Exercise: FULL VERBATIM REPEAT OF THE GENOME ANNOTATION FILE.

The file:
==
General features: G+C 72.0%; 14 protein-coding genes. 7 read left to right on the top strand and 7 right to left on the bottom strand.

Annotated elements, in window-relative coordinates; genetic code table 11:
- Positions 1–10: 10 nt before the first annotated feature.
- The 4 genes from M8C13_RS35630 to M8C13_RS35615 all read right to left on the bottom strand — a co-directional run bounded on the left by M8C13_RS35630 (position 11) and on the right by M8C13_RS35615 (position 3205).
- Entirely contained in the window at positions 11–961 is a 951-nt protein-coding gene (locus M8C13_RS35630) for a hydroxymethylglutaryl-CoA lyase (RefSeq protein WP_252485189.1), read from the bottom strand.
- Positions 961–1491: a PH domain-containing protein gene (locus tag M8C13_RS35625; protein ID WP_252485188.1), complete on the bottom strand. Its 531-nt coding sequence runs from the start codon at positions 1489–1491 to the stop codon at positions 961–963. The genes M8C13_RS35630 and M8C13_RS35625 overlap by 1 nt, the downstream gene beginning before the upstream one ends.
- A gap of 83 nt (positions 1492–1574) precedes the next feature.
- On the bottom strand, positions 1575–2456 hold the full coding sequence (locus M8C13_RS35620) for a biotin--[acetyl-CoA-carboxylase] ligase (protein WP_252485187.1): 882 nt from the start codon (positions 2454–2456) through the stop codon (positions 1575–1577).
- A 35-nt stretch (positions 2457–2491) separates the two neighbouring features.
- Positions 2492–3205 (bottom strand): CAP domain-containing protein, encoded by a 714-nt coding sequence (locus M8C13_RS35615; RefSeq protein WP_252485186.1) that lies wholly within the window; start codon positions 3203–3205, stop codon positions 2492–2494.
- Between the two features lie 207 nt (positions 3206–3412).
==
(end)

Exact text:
General features: G+C 72.0%; 14 protein-coding genes. 7 read left to right on the top strand and 7 right to left on the bottom strand.

Annotated elements, in window-relative coordinates; genetic code table 11:
- Positions 1–10: 10 nt before the first annotated feature.
- The 4 genes from M8C13_RS35630 to M8C13_RS35615 all read right to left on the bottom strand — a co-directional run bounded on the left by M8C13_RS35630 (position 11) and on the right by M8C13_RS35615 (position 3205).
- Entirely contained in the window at positions 11–961 is a 951-nt protein-coding gene (locus M8C13_RS35630) for a hydroxymethylglutaryl-CoA lyase (RefSeq protein WP_252485189.1), read from the bottom strand.
- Positions 961–1491: a PH domain-containing protein gene (locus tag M8C13_RS35625; protein ID WP_252485188.1), complete on the bottom strand. Its 531-nt coding sequence runs from the start codon at positions 1489–1491 to the stop codon at positions 961–963. The genes M8C13_RS35630 and M8C13_RS35625 overlap by 1 nt, the downstream gene beginning before the upstream one ends.
- A gap of 83 nt (positions 1492–1574) precedes the next feature.
- On the bottom strand, positions 1575–2456 hold the full coding sequence (locus M8C13_RS35620) for a biotin--[acetyl-CoA-carboxylase] ligase (protein WP_252485187.1): 882 nt from the start codon (positions 2454–2456) through the stop codon (positions 1575–1577).
- A 35-nt stretch (positions 2457–2491) separates the two neighbouring features.
- Positions 2492–3205 (bottom strand): CAP domain-containing protein, encoded by a 714-nt coding sequence (locus M8C13_RS35615; RefSeq protein WP_252485186.1) that lies wholly within the window; start codon positions 3203–3205, stop codon positions 2492–2494.
- Between the two features lie 207 nt (positions 3206–3412).